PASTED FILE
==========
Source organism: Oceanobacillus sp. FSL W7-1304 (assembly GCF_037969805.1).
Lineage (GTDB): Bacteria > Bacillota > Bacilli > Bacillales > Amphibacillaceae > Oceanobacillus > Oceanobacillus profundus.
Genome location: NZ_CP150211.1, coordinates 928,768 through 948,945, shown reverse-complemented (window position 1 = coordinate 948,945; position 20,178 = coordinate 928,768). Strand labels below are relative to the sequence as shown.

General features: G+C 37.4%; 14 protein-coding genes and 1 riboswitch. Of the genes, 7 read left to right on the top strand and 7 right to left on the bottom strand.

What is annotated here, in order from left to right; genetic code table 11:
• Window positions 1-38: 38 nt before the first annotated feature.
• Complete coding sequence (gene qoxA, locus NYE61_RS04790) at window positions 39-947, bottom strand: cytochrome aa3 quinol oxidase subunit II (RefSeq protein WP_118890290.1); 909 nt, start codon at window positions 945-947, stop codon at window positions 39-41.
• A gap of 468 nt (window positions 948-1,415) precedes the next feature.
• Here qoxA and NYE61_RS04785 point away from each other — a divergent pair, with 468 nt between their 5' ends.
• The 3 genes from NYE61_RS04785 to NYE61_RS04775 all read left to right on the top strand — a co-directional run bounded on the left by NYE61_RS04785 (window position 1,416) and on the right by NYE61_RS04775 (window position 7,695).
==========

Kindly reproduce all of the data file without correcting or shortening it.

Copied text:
Source organism: Oceanobacillus sp. FSL W7-1304 (assembly GCF_037969805.1).
Lineage (GTDB): Bacteria > Bacillota > Bacilli > Bacillales > Amphibacillaceae > Oceanobacillus > Oceanobacillus profundus.
Genome location: NZ_CP150211.1, coordinates 928,768 through 948,945, shown reverse-complemented (window position 1 = coordinate 948,945; position 20,178 = coordinate 928,768). Strand labels below are relative to the sequence as shown.

General features: G+C 37.4%; 14 protein-coding genes and 1 riboswitch. Of the genes, 7 read left to right on the top strand and 7 right to left on the bottom strand.

What is annotated here, in order from left to right; genetic code table 11:
• Window positions 1-38: 38 nt before the first annotated feature.
• Complete coding sequence (gene qoxA, locus NYE61_RS04790) at window positions 39-947, bottom strand: cytochrome aa3 quinol oxidase subunit II (RefSeq protein WP_118890290.1); 909 nt, start codon at window positions 945-947, stop codon at window positions 39-41.
• A gap of 468 nt (window positions 948-1,415) precedes the next feature.
• Here qoxA and NYE61_RS04785 point away from each other — a divergent pair, with 468 nt between their 5' ends.
• The 3 genes from NYE61_RS04785 to NYE61_RS04775 all read left to right on the top strand — a co-directional run bounded on the left by NYE61_RS04785 (window position 1,416) and on the right by NYE61_RS04775 (window position 7,695).